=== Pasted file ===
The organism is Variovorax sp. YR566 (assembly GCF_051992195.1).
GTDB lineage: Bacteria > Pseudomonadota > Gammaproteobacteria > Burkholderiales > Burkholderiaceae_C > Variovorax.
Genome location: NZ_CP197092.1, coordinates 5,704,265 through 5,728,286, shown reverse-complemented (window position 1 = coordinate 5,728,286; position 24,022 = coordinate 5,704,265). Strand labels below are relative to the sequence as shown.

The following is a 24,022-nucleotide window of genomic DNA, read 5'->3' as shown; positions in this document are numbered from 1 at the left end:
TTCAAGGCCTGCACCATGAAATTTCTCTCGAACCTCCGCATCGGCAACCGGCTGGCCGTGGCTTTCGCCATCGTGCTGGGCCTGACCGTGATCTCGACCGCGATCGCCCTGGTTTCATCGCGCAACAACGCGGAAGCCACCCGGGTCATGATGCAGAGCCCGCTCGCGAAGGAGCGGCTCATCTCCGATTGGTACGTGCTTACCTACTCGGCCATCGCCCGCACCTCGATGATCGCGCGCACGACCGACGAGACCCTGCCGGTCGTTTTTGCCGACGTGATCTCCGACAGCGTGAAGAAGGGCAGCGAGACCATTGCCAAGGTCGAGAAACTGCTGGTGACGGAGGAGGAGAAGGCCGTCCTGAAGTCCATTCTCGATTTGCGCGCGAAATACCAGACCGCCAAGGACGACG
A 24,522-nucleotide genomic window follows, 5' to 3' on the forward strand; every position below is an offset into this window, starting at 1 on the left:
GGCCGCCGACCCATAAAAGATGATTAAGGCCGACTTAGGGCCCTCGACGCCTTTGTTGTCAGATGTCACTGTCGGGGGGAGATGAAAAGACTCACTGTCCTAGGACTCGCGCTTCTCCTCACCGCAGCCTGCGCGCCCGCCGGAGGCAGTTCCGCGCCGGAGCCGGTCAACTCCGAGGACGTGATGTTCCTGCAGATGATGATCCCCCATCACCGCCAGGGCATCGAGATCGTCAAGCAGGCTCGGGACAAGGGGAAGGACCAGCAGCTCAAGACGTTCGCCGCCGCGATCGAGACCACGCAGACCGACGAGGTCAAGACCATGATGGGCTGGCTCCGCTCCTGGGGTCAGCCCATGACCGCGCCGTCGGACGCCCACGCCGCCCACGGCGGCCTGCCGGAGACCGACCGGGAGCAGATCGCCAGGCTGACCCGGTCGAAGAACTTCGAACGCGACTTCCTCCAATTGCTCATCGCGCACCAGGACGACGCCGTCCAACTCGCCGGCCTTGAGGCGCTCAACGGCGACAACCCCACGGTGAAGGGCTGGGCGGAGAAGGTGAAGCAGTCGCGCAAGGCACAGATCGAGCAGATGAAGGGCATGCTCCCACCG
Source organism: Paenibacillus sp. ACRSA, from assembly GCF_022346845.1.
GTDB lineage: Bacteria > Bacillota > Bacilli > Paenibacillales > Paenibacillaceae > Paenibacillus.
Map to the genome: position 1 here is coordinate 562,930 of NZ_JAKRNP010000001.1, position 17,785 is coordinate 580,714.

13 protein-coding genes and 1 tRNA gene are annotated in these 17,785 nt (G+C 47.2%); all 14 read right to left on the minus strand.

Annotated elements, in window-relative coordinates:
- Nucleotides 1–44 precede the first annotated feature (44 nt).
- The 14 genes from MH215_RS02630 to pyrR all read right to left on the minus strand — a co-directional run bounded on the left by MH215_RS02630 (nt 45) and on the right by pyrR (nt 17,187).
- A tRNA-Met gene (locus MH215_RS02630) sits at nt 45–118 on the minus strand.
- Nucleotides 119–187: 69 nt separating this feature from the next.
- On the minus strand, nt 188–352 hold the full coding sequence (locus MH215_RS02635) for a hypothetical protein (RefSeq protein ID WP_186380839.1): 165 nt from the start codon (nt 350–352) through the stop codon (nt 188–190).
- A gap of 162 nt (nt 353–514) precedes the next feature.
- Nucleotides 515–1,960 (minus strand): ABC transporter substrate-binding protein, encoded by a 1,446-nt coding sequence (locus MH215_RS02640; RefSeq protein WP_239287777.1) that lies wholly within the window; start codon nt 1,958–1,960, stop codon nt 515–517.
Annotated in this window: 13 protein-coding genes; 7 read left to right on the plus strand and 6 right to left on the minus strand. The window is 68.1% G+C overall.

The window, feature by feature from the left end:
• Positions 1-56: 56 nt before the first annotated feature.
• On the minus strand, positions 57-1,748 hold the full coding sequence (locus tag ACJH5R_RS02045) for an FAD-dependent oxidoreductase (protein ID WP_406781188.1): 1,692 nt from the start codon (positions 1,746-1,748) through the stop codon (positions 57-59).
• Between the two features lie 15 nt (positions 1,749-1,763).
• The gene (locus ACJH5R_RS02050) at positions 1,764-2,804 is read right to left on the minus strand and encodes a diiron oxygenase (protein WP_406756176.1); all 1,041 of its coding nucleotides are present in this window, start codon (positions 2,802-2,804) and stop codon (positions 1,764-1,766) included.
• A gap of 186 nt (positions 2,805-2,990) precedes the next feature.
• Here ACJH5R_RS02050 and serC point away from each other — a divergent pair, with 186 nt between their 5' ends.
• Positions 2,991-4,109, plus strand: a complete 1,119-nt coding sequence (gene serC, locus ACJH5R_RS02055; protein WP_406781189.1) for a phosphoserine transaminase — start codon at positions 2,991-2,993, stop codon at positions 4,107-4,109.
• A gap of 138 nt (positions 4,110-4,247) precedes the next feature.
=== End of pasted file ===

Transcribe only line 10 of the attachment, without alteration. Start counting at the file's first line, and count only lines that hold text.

Map to the genome: position 1 here is coordinate 562,930 of NZ_JAKRNP010000001.1, position 17,785 is coordinate 580,714.